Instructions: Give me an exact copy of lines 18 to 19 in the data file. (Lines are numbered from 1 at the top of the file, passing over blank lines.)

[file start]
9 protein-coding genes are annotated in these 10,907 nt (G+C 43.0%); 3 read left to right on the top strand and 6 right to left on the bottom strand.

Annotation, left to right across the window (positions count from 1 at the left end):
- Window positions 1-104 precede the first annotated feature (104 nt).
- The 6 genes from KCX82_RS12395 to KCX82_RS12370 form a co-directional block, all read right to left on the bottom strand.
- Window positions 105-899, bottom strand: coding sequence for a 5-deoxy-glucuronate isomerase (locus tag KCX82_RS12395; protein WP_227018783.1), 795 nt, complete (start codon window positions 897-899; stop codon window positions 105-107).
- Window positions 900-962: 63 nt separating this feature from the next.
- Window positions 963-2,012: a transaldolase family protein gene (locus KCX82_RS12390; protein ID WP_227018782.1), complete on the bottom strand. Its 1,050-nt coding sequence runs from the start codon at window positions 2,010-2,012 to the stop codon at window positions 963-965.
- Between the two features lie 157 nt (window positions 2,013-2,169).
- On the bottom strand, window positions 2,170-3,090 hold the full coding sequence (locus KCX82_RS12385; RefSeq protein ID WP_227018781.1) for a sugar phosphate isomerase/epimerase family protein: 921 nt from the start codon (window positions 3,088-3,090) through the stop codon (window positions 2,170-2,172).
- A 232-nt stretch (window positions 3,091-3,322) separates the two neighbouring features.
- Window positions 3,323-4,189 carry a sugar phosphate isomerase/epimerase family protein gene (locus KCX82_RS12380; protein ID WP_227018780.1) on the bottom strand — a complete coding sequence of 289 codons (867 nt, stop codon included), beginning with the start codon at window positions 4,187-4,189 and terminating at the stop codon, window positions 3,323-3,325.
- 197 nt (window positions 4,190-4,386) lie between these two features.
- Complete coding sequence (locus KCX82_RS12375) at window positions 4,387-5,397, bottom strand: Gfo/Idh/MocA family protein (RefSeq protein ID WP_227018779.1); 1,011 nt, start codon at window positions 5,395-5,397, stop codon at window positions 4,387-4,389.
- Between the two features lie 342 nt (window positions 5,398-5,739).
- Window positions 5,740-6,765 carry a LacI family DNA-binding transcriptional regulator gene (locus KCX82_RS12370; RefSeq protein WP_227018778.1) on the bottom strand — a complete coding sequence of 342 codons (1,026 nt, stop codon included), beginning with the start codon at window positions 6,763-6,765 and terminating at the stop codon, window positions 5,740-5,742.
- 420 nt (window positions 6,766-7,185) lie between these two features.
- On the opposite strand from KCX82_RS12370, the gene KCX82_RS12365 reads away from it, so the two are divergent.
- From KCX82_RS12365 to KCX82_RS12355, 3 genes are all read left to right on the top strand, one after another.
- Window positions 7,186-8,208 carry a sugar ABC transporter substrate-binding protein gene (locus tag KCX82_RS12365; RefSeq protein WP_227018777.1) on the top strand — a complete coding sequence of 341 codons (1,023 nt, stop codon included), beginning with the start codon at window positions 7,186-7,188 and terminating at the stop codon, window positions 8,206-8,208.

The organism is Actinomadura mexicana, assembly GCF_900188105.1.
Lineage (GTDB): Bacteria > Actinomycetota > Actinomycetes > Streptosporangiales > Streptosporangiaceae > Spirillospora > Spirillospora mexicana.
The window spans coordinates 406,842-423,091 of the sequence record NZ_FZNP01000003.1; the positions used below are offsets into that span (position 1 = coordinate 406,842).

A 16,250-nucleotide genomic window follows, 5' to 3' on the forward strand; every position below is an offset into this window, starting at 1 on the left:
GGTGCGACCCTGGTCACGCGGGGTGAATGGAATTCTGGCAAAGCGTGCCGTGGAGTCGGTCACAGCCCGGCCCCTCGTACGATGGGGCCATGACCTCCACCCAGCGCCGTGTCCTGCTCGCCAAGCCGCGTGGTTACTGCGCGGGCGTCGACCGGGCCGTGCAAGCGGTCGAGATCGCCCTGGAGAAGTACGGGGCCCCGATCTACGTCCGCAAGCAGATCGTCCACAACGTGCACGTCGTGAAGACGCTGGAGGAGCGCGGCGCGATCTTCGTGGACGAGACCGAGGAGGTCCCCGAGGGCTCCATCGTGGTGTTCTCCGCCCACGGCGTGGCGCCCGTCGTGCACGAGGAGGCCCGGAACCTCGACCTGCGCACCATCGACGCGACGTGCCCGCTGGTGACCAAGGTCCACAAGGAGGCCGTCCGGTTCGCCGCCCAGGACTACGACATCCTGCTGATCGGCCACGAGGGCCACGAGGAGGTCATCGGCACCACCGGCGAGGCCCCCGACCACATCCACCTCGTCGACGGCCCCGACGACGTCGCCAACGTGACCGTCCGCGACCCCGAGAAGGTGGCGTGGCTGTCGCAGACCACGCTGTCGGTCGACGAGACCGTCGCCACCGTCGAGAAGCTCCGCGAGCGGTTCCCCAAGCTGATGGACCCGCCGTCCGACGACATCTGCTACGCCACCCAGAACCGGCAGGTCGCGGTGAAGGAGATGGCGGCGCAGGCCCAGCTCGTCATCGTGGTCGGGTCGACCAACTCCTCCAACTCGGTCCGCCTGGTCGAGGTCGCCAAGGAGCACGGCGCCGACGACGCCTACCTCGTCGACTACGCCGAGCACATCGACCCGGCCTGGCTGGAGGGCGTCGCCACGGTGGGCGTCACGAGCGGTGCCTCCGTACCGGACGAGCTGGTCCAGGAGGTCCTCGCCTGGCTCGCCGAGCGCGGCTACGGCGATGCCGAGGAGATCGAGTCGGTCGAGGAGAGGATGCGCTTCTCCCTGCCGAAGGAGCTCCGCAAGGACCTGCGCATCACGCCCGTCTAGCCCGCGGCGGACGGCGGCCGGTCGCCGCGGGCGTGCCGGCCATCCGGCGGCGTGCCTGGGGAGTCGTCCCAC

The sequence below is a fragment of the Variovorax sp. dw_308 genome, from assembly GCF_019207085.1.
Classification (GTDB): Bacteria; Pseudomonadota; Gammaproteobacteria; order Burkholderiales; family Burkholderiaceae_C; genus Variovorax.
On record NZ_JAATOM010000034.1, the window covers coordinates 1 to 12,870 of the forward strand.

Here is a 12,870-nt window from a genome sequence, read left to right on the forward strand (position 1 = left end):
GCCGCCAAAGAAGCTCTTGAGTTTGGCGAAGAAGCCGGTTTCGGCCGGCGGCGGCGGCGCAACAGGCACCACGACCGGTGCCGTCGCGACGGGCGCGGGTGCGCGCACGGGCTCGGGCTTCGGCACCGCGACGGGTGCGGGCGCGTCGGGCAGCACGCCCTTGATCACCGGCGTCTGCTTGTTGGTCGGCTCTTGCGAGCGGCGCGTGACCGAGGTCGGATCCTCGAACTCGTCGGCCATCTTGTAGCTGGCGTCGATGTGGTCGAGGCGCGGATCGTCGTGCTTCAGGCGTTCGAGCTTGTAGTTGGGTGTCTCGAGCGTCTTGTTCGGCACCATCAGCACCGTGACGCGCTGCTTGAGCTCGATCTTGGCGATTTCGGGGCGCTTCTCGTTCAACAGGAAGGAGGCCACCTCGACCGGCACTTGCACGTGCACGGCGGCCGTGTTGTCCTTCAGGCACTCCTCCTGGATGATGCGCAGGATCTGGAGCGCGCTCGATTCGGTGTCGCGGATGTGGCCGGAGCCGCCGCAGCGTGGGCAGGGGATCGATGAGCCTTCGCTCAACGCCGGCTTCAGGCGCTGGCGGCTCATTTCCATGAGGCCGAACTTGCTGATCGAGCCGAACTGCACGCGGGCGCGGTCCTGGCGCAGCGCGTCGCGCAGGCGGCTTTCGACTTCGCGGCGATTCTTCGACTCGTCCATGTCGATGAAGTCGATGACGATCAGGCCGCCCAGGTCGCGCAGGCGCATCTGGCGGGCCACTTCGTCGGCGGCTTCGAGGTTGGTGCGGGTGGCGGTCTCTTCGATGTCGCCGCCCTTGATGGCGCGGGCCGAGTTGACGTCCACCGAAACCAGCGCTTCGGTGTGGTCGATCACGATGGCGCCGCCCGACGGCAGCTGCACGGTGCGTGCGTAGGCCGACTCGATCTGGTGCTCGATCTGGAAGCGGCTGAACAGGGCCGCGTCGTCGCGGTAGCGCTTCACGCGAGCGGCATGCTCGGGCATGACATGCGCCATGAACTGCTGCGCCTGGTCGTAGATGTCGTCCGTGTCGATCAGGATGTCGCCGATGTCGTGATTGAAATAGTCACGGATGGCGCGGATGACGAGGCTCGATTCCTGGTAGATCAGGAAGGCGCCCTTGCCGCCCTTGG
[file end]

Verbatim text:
- From KCX82_RS12365 to KCX82_RS12355, 3 genes are all read left to right on the top strand, one after another.
- Window positions 7,186-8,208 carry a sugar ABC transporter substrate-binding protein gene (locus tag KCX82_RS12365; RefSeq protein WP_227018777.1) on the top strand — a complete coding sequence of 341 codons (1,023 nt, stop codon included), beginning with the start codon at window positions 7,186-7,188 and terminating at the stop codon, window positions 8,206-8,208.